Studies show that if you do not disclose your New Year resolution till you are asked, you are likely to carry it out with better discipline.
The most popular New Year's resolution is "enjoying life to the fullest," according to a GoBankingRates survey.
For many years, quite a number of people make the same New Year resolution every year - to lose weight and exercise more often. While some of them do start exercising or following a strict regime, it doesn't really last for long. But why exactly do our resolutions to lose weight stay? "The first reason is a lot of these resolutions tend to be unrealistic," says Arya Sharma, a professor with the Faculty of Medicine & Dentistry and chair of obesity research and management at the University of Alberta.
We have tried a hundred times to quit smoking, or cut down on sugar, or turn into a vegan or build up six packs. But even though we start with a bang, somewhere half way, we feel the determination diminishing and slowly vanishing away. Once a person is reaching the end, it is easier to push oneself to finish the task faster. But when a person is right in the middle of achieving something is when it is the most difficult to motivate oneself, since the beginning and the end both seem to be really far away.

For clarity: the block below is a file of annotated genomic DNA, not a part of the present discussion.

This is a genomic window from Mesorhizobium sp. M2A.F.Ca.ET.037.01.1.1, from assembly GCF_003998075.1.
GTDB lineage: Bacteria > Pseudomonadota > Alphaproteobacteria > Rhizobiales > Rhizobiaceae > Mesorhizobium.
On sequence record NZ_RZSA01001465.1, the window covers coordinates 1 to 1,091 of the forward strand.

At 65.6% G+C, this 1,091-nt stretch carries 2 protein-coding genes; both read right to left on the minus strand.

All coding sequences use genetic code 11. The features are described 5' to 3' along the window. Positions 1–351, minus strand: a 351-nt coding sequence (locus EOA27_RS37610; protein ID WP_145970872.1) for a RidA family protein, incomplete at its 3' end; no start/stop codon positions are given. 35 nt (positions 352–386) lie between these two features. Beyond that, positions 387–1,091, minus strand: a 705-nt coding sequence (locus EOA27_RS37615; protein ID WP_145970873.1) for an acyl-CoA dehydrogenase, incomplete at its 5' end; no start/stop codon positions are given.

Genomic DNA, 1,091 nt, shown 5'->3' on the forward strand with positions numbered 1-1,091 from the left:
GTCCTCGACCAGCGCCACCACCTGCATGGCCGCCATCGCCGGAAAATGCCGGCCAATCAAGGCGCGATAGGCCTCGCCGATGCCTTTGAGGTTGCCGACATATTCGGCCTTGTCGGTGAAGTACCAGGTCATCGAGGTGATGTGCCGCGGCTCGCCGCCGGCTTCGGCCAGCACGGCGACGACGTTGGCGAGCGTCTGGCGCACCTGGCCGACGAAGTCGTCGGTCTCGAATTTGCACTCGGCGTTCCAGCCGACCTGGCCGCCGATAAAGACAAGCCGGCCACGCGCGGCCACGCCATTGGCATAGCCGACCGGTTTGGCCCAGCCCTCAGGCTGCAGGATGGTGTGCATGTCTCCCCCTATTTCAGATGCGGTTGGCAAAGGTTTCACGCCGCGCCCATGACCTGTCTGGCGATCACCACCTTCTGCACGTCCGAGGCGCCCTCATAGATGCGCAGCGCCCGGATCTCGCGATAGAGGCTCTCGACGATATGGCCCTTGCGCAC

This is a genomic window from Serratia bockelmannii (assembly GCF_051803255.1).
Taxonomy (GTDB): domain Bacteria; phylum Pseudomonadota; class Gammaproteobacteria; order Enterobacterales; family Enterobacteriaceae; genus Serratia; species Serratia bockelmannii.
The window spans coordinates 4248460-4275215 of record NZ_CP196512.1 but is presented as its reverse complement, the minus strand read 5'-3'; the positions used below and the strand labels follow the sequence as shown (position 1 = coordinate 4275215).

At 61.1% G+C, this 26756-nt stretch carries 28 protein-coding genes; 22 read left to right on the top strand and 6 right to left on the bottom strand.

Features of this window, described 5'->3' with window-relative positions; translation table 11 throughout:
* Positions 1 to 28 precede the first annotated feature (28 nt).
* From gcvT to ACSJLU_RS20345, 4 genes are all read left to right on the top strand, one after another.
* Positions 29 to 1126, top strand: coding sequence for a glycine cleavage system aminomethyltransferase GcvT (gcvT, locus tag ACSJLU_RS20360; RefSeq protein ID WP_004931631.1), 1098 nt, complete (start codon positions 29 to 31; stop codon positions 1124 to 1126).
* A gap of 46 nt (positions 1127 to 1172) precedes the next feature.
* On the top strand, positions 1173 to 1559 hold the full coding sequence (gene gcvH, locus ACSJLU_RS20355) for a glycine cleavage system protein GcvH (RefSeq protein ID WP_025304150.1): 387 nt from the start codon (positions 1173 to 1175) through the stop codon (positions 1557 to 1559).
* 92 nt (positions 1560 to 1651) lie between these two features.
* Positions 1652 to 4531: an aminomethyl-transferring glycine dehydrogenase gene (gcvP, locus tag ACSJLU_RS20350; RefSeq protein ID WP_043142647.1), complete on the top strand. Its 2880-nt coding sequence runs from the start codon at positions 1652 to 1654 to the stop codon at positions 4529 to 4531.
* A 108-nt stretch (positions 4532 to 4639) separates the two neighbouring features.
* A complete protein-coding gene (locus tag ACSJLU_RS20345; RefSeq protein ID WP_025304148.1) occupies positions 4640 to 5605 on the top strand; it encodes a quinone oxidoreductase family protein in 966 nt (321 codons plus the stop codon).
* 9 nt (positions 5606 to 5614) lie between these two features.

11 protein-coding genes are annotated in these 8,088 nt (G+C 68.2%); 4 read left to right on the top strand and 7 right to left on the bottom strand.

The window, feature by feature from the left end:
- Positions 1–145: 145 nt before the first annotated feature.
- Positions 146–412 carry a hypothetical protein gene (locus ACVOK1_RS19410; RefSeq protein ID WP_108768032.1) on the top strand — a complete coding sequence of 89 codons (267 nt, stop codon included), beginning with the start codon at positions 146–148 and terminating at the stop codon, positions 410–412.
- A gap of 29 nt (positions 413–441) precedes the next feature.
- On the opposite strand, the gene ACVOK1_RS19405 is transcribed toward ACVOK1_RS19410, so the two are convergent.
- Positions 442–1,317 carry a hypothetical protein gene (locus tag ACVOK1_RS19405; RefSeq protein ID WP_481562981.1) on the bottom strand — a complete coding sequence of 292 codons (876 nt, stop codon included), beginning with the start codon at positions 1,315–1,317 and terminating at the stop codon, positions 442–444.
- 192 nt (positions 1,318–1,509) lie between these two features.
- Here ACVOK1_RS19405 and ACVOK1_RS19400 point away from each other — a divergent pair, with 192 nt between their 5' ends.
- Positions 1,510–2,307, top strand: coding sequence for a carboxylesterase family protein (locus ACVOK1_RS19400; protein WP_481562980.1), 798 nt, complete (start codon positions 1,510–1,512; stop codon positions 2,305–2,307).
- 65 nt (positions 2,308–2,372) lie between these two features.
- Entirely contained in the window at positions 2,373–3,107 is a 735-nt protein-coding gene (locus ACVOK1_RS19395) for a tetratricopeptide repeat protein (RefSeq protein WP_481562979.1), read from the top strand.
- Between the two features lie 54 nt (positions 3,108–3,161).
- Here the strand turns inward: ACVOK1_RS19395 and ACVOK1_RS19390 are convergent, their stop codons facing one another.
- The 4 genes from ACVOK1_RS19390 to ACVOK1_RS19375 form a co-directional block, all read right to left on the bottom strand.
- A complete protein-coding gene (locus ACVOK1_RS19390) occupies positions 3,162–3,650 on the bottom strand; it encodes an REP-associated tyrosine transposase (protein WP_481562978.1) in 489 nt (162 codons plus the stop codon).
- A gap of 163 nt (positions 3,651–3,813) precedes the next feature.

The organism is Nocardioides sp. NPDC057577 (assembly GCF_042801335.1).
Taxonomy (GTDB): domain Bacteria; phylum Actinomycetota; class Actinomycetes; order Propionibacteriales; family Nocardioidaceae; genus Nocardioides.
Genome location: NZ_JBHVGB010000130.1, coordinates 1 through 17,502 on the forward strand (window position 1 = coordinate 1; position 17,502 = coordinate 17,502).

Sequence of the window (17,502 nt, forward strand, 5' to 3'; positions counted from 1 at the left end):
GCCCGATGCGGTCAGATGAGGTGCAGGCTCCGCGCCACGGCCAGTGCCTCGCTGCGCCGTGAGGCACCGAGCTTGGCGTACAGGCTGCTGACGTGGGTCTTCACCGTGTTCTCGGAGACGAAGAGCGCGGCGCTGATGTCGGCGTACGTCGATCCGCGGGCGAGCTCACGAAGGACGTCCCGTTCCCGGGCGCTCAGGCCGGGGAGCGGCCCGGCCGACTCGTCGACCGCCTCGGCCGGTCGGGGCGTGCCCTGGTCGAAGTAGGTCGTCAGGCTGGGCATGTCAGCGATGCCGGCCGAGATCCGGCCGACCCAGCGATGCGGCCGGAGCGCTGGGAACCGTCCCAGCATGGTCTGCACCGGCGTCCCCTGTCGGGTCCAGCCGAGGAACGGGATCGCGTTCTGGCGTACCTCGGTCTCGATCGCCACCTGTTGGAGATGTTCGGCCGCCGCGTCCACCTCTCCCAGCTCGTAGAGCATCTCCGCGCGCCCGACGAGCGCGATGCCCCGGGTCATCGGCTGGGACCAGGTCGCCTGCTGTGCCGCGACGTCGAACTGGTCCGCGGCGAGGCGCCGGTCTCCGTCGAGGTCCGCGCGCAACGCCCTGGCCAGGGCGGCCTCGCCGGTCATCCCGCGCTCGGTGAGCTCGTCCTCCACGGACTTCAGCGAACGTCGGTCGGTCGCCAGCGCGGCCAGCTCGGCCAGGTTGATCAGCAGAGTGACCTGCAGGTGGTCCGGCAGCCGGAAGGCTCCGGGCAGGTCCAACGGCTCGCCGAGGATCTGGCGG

Of all the things that a new year promises to be, it is also a great opportunity to improve one's lifestyle choices and to have a healthier attitude towards life. A New Year resolution that promises to be a life-changing one is to quit smoking.
They may not be scientifically based, but the need for a solution outside of pharmaceuticals may encourage you to consider such options. When traditional medicine is not quite doing the trick, thinking outside the box and trying one of these options may bring surprising results.